Ten of us put on orange jumpsuits to mark the 51st day of the potentially deadly hunger strike by men imprisoned by the U.S. at Guantanamo. Witness Against Torture activists have been fasting for a week in solidarity; this was a public way and place to end the fast, and have visual impact. Often I am doing public relations at events like this. Today I wanted to experience the time under the hood, and be able to listen for peoples’ comments.
90% of those seeing us walked on by. Hundreds took flyers. Many took photos, though oddly, most didn’t really stop to find out much. Several said “thank you” to those of us in jumpsuits. Comments ran from “they should burn that place down with everyone in it,” to “they should free all those guys, and then burn it down!” A few people ranted that “they” were all terrorists. One said, “the prisoners are lucky; they could of all just been shot.” Some people were just confused, saying Obama had closed down the prison. Memorably, one hipster told another, “I think they’re monks, protesting Easter.”
One of the people flyering commented that all the Black people who stopped for a flyer “got it,” recognized what the problem is, and expressed compassion. A people who has suffered oppression is maybe most able to empathize, notwithstanding that the current President and Attorney General are responsible for no prisoners leaving Guantanamo in the last 18 months alive.
At this point, so far into the fast, we hear men are suffering terribly, possibly being deprived of water they see as safe to drink, some force-fed and some hospitalized. Clive Stafford-Smith, attorney for Shaker Amer, tweeted “90mins on phone with Shaker Aamer today; 130 detainees on hunger strike; situation in
#Gitmo as dire as General ‘Miller Time’” referencing Geoffrey Miller, who ran Guantanamo in 2004, and then went to Abu Ghraib, running torture at both.
How do we close Guantanamo and save the lives of the prisoners? Without the men taking this action, the White House would not have been finally forced to acknowledge the hunger strike, and major media would not be now covering Guantanamo. Their action is decisive, and desperate, as their attorneys report. There is no way out of Guantanamo now, absent a mass demand that it be finally closed and the prisoners charged and tried, or released, as most of them have been already cleared for.
But our action is decisive also. Find out what you can do where you are.
Support World Can’t Wait’s work to make Guantanamo visible in the U.S. Materials (flyers, signs); websites, travel cost $$. Our work is 100% supported by direct donations from individuals. Donate now.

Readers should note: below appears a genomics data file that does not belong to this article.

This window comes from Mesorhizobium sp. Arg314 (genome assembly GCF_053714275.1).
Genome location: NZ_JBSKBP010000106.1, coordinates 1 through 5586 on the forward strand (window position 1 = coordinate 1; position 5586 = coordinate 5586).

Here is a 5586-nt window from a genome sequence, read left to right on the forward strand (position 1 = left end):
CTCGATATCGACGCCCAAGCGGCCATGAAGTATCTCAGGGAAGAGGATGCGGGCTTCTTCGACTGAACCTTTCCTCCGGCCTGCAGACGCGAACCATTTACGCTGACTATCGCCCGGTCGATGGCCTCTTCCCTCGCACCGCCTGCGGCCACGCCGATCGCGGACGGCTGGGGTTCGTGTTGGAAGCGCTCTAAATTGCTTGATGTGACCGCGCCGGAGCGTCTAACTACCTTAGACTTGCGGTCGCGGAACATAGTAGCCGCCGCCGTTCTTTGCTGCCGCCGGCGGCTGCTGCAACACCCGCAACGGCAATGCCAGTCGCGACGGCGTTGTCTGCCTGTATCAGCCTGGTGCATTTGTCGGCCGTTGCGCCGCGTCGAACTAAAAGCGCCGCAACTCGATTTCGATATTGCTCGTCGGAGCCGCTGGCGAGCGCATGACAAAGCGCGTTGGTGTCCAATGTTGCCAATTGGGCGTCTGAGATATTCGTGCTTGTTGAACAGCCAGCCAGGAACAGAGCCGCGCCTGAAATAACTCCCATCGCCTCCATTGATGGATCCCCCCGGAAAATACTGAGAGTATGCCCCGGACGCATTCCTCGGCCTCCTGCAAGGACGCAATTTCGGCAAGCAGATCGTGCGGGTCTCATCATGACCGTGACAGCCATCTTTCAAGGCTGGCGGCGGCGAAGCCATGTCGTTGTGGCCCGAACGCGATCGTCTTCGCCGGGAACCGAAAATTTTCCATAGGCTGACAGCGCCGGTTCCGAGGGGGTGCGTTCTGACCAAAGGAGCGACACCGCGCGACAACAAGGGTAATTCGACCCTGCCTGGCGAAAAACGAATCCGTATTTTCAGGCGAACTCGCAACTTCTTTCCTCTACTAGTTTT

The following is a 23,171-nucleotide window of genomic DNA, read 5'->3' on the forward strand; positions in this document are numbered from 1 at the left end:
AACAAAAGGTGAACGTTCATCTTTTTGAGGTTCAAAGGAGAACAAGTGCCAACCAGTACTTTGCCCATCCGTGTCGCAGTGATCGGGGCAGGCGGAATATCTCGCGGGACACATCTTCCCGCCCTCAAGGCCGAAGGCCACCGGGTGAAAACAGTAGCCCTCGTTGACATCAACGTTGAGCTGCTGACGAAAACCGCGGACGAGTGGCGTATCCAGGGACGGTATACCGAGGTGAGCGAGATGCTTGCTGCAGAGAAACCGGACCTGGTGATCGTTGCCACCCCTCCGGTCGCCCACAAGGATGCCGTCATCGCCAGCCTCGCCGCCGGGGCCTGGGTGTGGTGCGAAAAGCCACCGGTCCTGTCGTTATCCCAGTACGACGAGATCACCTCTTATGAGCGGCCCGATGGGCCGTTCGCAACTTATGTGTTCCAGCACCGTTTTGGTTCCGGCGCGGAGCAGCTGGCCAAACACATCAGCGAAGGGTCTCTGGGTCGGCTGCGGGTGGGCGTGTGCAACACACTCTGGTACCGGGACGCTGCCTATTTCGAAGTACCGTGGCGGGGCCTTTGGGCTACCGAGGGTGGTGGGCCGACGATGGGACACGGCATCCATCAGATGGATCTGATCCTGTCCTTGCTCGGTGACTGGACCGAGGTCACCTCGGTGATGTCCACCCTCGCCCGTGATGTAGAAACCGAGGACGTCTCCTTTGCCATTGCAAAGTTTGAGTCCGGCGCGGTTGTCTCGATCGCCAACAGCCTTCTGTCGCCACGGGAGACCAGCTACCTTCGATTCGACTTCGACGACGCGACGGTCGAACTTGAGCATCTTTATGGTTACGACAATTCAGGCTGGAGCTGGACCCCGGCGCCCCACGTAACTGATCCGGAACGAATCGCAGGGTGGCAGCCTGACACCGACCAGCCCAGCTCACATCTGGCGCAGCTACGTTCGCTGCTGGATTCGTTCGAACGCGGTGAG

Six anti-war activists and leaders, aged 30 through 75 were sentenced on March 19 to eight hours “community service,” and $125 court costs for a disorderly conduct conviction arising from a protest 300 people made December 1, 2009, when Obama announced, inside the U.S. Military Academy at West Point, a huge expansion of US troops to Afghanistan.
Elaine Brower, Matthis Chiroux, Tarak Kauff, Alison Beth Levy, and Richie Marini agreed to serve the time, washing Highland Falls, NY, ambulances and police cars, and pay the fee. Beverly Rice asked that she be able to send funds instead to the National Lawyers Guild, and when that was denied, she took jail time, on the basis of conscience. Her sentence was ten days at the Orange County jail, where she was taken immediately. The sheriff says Bev, 75, will be released early.
The case had gone on for more than 3 years. After one of two disorderly conduct convictions was overturned on a pro se appeal, a new judge delayed sentencing because court records were “lost” in Hurricane Irene. He then forced the defendants to appear two more times with an attorney before sentencing. The courtroom in Highland Falls was packed with mostly young people charged with traffic and other violations, at least one in an Army uniform. Everyone listened quietly as most of the defendants made pre-sentence statements to the judge.
Elaine Brower said she had been outside the gate at West Point to “petition my government” to stop the war. “My son did ten years in the Marine Corps, two tours in Iraq and one in Afghanistan. He has done horrible things” as part of the U.S. war on those countries. She said “I am seeing that injustice in the eyes of my son who is emotionally wounded.”
Elaine went on to say that “we have no recourse” to get the government’s attention except our legally permitted right to assemble. “They keep sending young men and women to kill. We protested at West Point when Bush was president, and we had to be there when Obama expanded the war on Afghanistan. And we’ll be here when the next president invades a sovereign nation. Humanity and the planet come first. Crimes are crimes, no matter who does them.”
Richie Marini’s statement included:
The United States has an incredibly violent history as we stand here today on land acquired through Genocidal means and can claim title to the only country to ever use an atomic weapon of mass destruction against another. The United States government continues down this trajectory of violence today with it’s use of torture, extraordinary rendition and drones that murder innocent civilians every day. It commits these violent acts to sustain itself by creating new markets, obtaining resources and enslaving people into it’s system in order to prevent itself from collapsing at the expense of innocent lives abroad…
Despite the penalties imposed upon me here today I will continue to work effortlessly to organize the citizens of Highland Falls and elsewhere to put stop the crimes of this government. As an Humanitarian, this is the greatest service that I can do for the citizens of Highland Falls, the United States, Afghanistan, Iraq, Pakistan, Yemen and elsewhere… Read more
Bev Rice said she would not apologize for the protest:
A total of 2177 American soldiers have been killed during the eleven years we have been fighting in Afghanistan.